Great post. I pondered Munkey_mom's post last night but didn't have the words. Now I don't have to.


The truth may be out there but lies are in your head. Terry Pratchett

iVillage Member
Registered: 05-06-2007
Thu, 10-15-2009 - 11:37am

"I'm also battling feelings of guilt. I miss my son so much during the day. I also feel like I am a bad mother! Maybe it's because I know in the back of my mind I don't need the job to support my family, and that it's really just an excuse to get away from him for at least a few hours out of the day?

How do you deal with these feelings?"

Quite honestly, I dont deal with those feelings because I dont have those feelings. I know that my WOH is setting the example my DH and I want to set for our children, it is what we both agreed upon is best now for our marriage, lifestyle, family, etc. It just works for us, so it's not an issue. Granted, the situation is always subject to change, but at this point it is best for our family.

Maybe your WOH isn't best for you or your family right now. It sounds like your mother is benefiting from it, and it's neat that your little guy gets to spend one-on-one time with Grandma daily and do special things with her. BUT, if this is causing you, and thus your family, more stress than it's worth, perhaps SAHM (if feasible, of course) is best for you. At least for a bit longer...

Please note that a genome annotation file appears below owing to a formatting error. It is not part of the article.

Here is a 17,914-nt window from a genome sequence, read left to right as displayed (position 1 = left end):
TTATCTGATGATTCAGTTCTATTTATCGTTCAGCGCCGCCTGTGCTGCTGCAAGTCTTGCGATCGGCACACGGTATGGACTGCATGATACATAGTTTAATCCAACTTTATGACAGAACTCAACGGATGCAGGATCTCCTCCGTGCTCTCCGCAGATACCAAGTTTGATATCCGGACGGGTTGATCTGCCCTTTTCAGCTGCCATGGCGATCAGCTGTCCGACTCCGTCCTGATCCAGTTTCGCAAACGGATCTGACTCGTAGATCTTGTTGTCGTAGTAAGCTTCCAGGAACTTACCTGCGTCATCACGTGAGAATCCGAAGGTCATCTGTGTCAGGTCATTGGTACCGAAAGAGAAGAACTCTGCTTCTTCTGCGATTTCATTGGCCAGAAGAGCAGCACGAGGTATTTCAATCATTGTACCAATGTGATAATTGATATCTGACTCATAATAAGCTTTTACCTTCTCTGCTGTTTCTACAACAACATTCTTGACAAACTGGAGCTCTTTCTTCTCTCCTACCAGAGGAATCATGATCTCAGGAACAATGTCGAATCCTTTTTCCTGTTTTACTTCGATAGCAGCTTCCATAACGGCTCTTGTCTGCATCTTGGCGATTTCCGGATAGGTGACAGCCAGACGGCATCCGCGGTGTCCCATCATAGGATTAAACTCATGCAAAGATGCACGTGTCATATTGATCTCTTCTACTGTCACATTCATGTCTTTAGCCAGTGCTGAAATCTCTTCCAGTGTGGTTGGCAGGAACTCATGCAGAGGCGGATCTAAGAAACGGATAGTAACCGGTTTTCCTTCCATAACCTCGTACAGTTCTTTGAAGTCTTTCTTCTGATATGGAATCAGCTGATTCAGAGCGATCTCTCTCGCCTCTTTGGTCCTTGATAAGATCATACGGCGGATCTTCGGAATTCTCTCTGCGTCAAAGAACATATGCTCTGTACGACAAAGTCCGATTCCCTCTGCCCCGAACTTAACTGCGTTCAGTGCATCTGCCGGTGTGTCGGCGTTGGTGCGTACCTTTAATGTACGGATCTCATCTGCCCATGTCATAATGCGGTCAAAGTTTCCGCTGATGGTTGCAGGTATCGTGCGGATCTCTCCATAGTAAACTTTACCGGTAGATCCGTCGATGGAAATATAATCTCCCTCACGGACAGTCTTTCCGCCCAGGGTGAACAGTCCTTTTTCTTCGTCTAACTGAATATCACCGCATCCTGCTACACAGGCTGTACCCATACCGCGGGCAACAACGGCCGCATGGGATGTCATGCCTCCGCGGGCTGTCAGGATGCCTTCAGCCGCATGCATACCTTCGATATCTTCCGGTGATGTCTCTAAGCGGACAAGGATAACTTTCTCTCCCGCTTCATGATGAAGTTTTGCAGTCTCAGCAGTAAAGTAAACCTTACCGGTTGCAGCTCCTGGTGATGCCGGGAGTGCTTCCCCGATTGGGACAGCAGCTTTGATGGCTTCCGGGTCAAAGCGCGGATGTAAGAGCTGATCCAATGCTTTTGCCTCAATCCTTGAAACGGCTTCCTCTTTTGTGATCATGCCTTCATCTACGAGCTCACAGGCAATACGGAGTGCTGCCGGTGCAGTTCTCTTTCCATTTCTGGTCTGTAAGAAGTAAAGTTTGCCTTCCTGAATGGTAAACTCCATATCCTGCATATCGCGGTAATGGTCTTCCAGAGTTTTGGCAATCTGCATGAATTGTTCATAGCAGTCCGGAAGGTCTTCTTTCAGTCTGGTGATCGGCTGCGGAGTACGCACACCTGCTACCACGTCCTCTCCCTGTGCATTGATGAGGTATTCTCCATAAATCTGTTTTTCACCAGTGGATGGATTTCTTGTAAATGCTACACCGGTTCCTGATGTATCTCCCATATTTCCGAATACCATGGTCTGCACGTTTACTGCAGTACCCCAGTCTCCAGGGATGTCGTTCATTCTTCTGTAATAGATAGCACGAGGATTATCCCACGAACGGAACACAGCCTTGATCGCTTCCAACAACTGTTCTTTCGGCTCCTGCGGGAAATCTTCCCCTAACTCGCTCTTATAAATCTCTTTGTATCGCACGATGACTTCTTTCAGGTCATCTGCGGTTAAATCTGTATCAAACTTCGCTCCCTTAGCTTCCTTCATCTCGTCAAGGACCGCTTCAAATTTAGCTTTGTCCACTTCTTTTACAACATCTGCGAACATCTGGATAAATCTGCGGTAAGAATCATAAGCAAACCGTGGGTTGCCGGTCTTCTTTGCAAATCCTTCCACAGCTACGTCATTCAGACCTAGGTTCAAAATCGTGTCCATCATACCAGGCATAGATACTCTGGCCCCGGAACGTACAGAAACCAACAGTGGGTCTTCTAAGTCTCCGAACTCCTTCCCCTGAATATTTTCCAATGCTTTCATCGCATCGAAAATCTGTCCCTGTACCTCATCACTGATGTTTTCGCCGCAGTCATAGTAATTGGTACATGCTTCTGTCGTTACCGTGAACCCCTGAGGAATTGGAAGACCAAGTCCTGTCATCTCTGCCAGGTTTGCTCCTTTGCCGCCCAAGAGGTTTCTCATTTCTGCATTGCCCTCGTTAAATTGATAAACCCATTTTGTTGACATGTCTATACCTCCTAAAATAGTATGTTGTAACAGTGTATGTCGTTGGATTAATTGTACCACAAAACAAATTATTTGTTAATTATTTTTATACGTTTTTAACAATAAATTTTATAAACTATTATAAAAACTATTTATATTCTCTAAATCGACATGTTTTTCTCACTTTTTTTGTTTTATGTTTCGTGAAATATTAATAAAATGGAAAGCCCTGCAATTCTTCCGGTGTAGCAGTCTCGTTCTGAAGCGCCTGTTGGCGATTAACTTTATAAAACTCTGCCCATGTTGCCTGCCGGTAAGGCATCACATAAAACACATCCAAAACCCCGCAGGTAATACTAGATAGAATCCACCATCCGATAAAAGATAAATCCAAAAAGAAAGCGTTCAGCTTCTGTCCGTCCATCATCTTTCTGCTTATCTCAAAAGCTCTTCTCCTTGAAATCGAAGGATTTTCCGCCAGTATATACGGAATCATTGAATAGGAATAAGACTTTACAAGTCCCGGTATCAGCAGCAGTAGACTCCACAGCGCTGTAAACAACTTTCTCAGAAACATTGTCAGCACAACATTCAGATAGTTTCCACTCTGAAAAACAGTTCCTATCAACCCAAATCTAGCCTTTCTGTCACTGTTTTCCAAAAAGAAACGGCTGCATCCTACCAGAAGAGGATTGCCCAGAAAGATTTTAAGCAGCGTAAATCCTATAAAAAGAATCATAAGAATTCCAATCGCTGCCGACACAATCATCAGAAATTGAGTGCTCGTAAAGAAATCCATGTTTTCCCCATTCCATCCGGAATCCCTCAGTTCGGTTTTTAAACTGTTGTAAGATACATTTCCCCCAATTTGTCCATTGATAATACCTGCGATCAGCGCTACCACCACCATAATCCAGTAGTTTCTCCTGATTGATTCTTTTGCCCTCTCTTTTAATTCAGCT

Hang in there! Dont let the Mom guilt get ya! ;-)

melissajune21.jpg picture by ambersspace


iVillage Member
Registered: 06-27-1998
Thu, 10-15-2009 - 11:43am

Well said.


Community Leader
Registered: 04-18-2003
Thu, 10-15-2009 - 3:48pm

You deal with those feelings by not letting a book written by a bored suburban housewife and published by a group of men who realized if this book got published, it would mean men wouldn't have to work as hard make you feel that the role of mother is a boring and useless job.